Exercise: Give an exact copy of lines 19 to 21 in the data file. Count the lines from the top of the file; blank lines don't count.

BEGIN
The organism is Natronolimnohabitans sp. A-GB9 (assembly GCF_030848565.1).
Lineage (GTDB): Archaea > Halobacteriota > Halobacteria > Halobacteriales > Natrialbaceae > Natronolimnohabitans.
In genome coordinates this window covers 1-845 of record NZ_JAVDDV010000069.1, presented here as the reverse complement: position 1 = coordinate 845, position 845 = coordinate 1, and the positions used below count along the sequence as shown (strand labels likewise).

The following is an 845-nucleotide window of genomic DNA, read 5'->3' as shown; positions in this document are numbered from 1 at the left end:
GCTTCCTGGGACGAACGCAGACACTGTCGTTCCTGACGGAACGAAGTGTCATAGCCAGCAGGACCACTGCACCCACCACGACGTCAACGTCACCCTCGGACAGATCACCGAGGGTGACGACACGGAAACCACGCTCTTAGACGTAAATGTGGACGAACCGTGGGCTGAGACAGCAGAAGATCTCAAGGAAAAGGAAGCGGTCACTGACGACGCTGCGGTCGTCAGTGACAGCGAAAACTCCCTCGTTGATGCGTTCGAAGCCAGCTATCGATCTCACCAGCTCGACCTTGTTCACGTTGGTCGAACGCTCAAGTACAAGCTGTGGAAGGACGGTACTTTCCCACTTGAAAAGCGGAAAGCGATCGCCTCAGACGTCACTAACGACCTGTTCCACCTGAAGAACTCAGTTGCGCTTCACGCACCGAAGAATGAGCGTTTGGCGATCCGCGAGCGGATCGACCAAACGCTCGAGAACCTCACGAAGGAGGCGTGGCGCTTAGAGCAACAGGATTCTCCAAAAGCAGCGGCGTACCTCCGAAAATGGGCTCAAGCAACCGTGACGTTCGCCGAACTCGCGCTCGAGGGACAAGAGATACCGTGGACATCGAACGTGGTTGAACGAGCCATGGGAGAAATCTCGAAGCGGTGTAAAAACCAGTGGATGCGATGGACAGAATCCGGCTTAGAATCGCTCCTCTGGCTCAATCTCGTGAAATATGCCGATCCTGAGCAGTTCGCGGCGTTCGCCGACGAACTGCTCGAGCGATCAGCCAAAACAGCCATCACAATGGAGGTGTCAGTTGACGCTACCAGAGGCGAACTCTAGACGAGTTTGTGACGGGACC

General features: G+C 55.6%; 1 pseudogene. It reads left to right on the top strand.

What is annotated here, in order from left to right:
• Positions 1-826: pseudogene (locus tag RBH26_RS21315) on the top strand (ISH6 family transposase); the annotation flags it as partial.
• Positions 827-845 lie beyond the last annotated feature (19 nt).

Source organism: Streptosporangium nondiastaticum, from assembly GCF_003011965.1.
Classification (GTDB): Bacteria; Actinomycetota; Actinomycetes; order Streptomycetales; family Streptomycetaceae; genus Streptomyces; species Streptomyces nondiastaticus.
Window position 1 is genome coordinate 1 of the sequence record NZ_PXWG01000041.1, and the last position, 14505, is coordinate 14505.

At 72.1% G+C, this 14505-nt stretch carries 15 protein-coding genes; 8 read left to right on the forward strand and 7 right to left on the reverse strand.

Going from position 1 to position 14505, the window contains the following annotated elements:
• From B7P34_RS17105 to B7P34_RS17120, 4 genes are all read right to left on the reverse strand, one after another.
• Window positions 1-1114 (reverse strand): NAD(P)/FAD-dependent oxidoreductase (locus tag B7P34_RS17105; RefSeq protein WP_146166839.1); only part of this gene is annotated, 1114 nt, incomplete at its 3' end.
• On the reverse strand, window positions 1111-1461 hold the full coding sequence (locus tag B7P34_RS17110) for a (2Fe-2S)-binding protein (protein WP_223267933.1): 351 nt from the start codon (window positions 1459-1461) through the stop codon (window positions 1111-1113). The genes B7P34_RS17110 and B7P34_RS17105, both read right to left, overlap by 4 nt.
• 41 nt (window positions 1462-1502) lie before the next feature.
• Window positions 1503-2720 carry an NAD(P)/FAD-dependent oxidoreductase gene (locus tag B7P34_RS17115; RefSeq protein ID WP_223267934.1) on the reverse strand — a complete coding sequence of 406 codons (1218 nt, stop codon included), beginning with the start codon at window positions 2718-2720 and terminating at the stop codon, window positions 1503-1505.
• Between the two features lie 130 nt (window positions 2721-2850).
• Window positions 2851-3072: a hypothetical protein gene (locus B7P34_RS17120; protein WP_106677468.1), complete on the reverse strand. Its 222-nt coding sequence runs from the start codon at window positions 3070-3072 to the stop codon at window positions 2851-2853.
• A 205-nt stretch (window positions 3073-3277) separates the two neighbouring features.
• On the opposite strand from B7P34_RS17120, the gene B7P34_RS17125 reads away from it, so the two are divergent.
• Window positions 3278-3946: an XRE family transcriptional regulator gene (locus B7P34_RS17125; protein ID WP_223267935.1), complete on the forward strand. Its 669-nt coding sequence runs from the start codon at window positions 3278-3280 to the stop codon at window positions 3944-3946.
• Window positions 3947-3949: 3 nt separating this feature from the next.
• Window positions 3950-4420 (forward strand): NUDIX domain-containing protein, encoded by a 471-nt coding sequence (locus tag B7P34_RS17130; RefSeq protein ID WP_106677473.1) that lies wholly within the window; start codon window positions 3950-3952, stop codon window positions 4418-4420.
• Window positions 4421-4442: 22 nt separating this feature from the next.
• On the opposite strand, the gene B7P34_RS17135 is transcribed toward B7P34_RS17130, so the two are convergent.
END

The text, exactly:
• Window positions 1503-2720 carry an NAD(P)/FAD-dependent oxidoreductase gene (locus tag B7P34_RS17115; RefSeq protein ID WP_223267934.1) on the reverse strand — a complete coding sequence of 406 codons (1218 nt, stop codon included), beginning with the start codon at window positions 2718-2720 and terminating at the stop codon, window positions 1503-1505.
• Between the two features lie 130 nt (window positions 2721-2850).
• Window positions 2851-3072: a hypothetical protein gene (locus B7P34_RS17120; protein WP_106677468.1), complete on the reverse strand. Its 222-nt coding sequence runs from the start codon at window positions 3070-3072 to the stop codon at window positions 2851-2853.